Posted on November 9, 2021 at 12:29 PM, updated November 9, 2021 at 12:29 PM Print
Cleveland State University Teams Awarded $225,000 for Technology-based Initiatives for Public Interest
CLEVELAND (November 9, 2021) – The New America Foundation has selected three faculty-led teams at Cleveland State University (CSU) to fund projects totaling nearly $225,000. These projects will expand next-generation technologists, advocates and policymakers using technology and related expertise to proactively and transparently address critical problems in the public interest. The CSU group is among 31 teams to receive funding in the 2021 Public Interest Technology University Network (PIT-UN) Challenge.
“I am delighted that CSU has received this recognition and opportunity to broaden our public service work in significant and meaningful ways,” said Laura Bloomberg, Ph.D., CSU provost and senior vice president of academic affairs. “Being part of the PIT University Network is an honor. It is also a reflection of our commitment to building nationwide connections aligned with our mission and vision.”
The CSU teams reflect a multidisciplinary approach and were developed with support of the CSU T.E.C.H Hub, a center focused on research and education related to advanced technology, and an extension of the Internet of Things Collaborative (IOTC) between CSU and Case Western Reserve University.
“This is significant national funding for important community-based technology projects,” said Shilpa Kedar, CSU T.E.C.H Hub executive director and co-executive director of the IOTC. “Membership in the PIT-UN has galvanized our efforts to use technology, for and in, the public good.”
CSU-led teams were awarded funding as follows:
Privacy Assessment/Public Surveillance: Brian Ray, JD (CSU Cleveland-Marshall College of Law Center for Cybersecurity and Privacy Protection); Patricia Stoddard-Dare, Ph.D. (College of Liberal Arts and Sciences, Social Work); and Chansu Yu, Ph.D. (Electrical Engineering and Computer Science, Washkewicz College of Engineering) received $90,000 to create the first comprehensive training program and student clinic to empower communities to understand and assess privacy and equity impacts of public technology and insure smart cities do not become surveillance cities.
“This project will pioneer a new kind of privacy assessment that extends to the structural inequities in public surveillance tools and empower communities to participate in smart city planning,” said Ray, a founding member of the IOTC who also serves on the CSU T.E.C.H. Hub advisory board. The project is in collaboration with Kelsey Finch, CIPP/US (Future of Privacy Forum), Brian Hofer (Secure Justice) and Lydia de la Torre, LLM (Golden Data Law).
Community-Led Public Interest Technology: Kelle Kathleen DeBoth, Ph.D. (College of Sciences and Health Professions); Nicholas Zingale, Ph.D. (Maxine Goodman Levin College of Urban Affairs); Molly Schnoke (Center for Community Planning and Development, Maxine Goodman Levin College of Urban Affairs) and Ronald Fry, Ph.D. (Weatherhead School of Management, Case Western Reserve University) received $89,178 for a multi-university collaboration that will create an Internet of Things community advisory board with residents of Hough, an under-resourced Cleveland neighborhood near both universities. The aim of the project is to develop a structure for long-term engagement with faculty to address community-identified problems with PIT solutions and support related pilot initiatives with small startup project grants.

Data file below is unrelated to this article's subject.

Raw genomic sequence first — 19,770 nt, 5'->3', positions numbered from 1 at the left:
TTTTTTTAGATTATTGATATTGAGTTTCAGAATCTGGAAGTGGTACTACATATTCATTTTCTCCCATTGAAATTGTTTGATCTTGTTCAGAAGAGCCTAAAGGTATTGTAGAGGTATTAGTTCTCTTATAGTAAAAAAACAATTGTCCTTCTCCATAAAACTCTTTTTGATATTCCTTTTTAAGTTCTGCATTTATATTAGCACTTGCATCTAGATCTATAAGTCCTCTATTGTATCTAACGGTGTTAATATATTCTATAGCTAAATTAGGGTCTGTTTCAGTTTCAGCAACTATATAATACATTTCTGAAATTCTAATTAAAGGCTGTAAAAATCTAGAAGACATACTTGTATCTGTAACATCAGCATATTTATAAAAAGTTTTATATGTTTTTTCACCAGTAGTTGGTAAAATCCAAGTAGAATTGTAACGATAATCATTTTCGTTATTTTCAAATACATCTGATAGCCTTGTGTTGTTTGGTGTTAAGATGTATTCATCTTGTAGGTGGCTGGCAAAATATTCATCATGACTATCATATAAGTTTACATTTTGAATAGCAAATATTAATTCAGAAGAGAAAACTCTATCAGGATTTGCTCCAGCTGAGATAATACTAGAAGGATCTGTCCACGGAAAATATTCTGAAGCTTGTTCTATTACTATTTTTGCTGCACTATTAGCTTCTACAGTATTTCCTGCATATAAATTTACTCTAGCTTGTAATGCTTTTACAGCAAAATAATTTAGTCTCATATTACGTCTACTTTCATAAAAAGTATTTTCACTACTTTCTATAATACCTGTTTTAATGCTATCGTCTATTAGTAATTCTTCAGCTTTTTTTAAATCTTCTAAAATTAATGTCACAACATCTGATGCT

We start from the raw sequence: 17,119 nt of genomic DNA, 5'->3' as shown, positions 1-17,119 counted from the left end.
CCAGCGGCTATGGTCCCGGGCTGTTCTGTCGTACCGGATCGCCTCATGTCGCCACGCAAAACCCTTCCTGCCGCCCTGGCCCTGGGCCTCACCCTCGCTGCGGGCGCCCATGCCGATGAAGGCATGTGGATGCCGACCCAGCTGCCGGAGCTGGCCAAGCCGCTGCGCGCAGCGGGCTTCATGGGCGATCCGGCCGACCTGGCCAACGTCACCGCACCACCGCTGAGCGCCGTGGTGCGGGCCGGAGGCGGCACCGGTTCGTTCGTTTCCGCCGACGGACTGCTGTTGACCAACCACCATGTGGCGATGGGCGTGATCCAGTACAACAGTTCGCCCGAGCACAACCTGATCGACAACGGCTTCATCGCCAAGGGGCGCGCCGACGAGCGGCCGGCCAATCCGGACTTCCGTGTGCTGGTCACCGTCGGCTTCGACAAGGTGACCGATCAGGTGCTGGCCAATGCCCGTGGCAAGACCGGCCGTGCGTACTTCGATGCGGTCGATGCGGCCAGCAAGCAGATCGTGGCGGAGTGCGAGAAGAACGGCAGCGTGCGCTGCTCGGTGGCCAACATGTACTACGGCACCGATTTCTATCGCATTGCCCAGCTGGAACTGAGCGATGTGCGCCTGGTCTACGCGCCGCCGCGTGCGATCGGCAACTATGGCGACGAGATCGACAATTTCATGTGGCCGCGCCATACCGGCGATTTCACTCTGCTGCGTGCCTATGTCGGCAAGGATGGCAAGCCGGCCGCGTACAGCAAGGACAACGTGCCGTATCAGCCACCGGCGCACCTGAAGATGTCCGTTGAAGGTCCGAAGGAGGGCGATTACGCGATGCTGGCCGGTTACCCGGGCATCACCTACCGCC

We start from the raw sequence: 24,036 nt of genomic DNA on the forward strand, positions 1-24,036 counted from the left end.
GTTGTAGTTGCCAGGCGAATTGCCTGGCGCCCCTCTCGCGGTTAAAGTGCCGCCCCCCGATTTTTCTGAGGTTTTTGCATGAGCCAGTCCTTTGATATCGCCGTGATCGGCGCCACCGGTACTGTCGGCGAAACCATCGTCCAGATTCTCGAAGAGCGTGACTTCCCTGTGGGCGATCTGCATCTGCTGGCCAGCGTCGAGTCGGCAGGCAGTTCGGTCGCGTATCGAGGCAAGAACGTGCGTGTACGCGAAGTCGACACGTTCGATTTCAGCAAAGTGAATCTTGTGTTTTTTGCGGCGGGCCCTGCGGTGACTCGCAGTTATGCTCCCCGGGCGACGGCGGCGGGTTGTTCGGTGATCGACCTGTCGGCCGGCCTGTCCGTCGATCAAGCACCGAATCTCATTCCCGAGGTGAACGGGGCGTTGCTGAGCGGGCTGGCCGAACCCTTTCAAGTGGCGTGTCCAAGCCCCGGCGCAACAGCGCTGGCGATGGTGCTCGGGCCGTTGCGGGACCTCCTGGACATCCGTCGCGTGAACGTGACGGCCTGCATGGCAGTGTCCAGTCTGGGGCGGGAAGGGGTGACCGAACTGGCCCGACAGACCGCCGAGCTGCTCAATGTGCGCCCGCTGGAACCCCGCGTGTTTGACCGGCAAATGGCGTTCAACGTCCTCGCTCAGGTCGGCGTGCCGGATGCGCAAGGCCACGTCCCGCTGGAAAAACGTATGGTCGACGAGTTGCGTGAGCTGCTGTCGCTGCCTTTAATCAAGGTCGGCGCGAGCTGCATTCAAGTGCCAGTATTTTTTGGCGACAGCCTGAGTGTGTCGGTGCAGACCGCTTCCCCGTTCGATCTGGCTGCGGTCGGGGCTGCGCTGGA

“This project will finally give us the means to involve community members at the ground floor, where we begin to conceptualize needs and technological solutions, Dr. DeBoth said. “Rather than offering community technological solutions and advances that they feel no connection to or ownership with, we can approach chronic community issues as equal partners and make a significant difference.”
Advanced Technology in Society and the Public Interest: Drs. Zingale and DeBoth also received $44,840 for a transdisciplinary program focused on technology, equity and the creation of a student-led interdisciplinary graduate certificate – the Student Innovation Fellowship – and equal partnership community engagement offerings for graduate students in different programs across campus. The effort involves teaching collaborations across CSU programs as well as national and international universities “Advanced Technology in Society prepares students to take on the greatest humanistic, societal, and technological challenges of a human-technology fused world,” Dr. Zingale said.
In addition, Ohio State University was awarded $76,000 for the Ohio Public Interest Fellows Program, which will provide training for students in STEM majors so that they gain experience working in the public policy sphere. Nigamanth Sridhar, Ph.D. (Electrical Engineering and Computer Science, Washkewicz College of Engineering) is a partner on this team, which also includes CWRU. The students will be placed in internship positions with government and non-profit entities engaged in designing and implementing policy that interfaces with technology solutions.
“This project will allow us to create a new model of education in public interest technology, enabling students to not only understand the technology solutions they are building, but also seeing how such technology interacts with society,” Dr. Sridhar said
About Cleveland State University
Founded in 1964, Cleveland State University is a public research institution that provides a dynamic setting for Engaged Learning. With nearly 16,000 students, ten colleges and schools and more than 175 academic programs, CSU was again chosen for 2021 as one of America’s best universities by U.S. News & World Report, including the #1 public university in Ohio for social mobility. Find more information at www.csuohio.edu.